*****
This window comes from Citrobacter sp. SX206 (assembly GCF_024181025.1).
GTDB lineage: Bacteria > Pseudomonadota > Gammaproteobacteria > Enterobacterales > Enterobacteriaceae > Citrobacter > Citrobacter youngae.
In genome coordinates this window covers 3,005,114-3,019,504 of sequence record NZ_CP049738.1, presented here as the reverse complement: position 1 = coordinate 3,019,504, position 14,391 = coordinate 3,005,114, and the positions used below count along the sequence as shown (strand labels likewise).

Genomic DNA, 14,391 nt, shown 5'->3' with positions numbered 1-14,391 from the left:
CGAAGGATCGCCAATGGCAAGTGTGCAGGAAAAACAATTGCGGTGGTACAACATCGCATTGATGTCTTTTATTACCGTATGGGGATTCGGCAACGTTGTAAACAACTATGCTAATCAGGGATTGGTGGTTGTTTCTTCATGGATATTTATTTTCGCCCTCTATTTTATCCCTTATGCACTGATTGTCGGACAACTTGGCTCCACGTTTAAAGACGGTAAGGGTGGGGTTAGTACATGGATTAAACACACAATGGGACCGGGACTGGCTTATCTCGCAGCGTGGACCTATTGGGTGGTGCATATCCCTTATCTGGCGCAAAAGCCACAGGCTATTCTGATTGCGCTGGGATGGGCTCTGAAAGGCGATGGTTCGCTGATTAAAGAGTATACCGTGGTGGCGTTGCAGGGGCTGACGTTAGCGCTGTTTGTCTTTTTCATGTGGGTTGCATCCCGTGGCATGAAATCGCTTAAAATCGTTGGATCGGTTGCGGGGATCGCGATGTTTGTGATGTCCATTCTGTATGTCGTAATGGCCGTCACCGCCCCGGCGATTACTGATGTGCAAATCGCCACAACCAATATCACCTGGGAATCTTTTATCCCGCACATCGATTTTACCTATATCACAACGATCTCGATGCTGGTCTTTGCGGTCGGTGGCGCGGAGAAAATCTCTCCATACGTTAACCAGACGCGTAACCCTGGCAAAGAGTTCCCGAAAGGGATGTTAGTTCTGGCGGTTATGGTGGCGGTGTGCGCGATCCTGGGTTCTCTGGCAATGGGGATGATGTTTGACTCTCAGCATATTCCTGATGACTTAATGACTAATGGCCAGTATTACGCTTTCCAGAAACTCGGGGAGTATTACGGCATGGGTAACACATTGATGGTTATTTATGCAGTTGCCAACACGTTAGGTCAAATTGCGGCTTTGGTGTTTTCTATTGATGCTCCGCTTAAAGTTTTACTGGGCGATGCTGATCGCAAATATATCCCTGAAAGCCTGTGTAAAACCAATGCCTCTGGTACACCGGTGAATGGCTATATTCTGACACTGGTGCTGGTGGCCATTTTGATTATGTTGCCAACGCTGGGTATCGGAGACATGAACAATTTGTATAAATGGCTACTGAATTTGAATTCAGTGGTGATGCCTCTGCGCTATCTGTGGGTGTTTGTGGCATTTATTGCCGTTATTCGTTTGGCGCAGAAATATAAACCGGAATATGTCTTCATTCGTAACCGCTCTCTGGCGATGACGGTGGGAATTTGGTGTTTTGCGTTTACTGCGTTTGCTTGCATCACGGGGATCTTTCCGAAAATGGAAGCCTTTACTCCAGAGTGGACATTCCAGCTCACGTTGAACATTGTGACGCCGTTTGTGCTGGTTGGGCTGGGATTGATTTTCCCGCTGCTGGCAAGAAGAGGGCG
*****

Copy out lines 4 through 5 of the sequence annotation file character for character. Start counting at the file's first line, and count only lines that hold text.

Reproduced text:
Genomic DNA, 14,391 nt, shown 5'->3' with positions numbered 1-14,391 from the left:
CGAAGGATCGCCAATGGCAAGTGTGCAGGAAAAACAATTGCGGTGGTACAACATCGCATTGATGTCTTTTATTACCGTATGGGGATTCGGCAACGTTGTAAACAACTATGCTAATCAGGGATTGGTGGTTGTTTCTTCATGGATATTTATTTTCGCCCTCTATTTTATCCCTTATGCACTGATTGTCGGACAACTTGGCTCCACGTTTAAAGACGGTAAGGGTGGGGTTAGTACATGGATTAAACACACAATGGGACCGGGACTGGCTTATCTCGCAGCGTGGACCTATTGGGTGGTGCATATCCCTTATCTGGCGCAAAAGCCACAGGCTATTCTGATTGCGCTGGGATGGGCTCTGAAAGGCGATGGTTCGCTGATTAAAGAGTATACCGTGGTGGCGTTGCAGGGGCTGACGTTAGCGCTGTTTGTCTTTTTCATGTGGGTTGCATCCCGTGGCATGAAATCGCTTAAAATCGTTGGATCGGTTGCGGGGATCGCGATGTTTGTGATGTCCATTCTGTATGTCGTAATGGCCGTCACCGCCCCGGCGATTACTGATGTGCAAATCGCCACAACCAATATCACCTGGGAATCTTTTATCCCGCACATCGATTTTACCTATATCACAACGATCTCGATGCTGGTCTTTGCGGTCGGTGGCGCGGAGAAAATCTCTCCATACGTTAACCAGACGCGTAACCCTGGCAAAGAGTTCCCGAAAGGGATGTTAGTTCTGGCGGTTATGGTGGCGGTGTGCGCGATCCTGGGTTCTCTGGCAATGGGGATGATGTTTGACTCTCAGCATATTCCTGATGACTTAATGACTAATGGCCAGTATTACGCTTTCCAGAAACTCGGGGAGTATTACGGCATGGGTAACACATTGATGGTTATTTATGCAGTTGCCAACACGTTAGGTCAAATTGCGGCTTTGGTGTTTTCTATTGATGCTCCGCTTAAAGTTTTACTGGGCGATGCTGATCGCAAATATATCCCTGAAAGCCTGTGTAAAACCAATGCCTCTGGTACACCGGTGAATGGCTATATTCTGACACTGGTGCTGGTGGCCATTTTGATTATGTTGCCAACGCTGGGTATCGGAGACATGAACAATTTGTATAAATGGCTACTGAATTTGAATTCAGTGGTGATGCCTCTGCGCTATCTGTGGGTGTTTGTGGCATTTATTGCCGTTATTCGTTTGGCGCAGAAATATAAACCGGAATATGTCTTCATTCGTAACCGCTCTCTGGCGATGACGGTGGGAATTTGGTGTTTTGCGTTTACTGCGTTTGCTTGCATCACGGGGATCTTTCCGAAAATGGAAGCCTTTACTCCAGAGTGGACATTCCAGCTCACGTTGAACATTGTGACGCCGTTTGTGCTGGTTGGGCTGGGATTGATTTTCCCGCTGCTGGCAAGAAGAGGGCG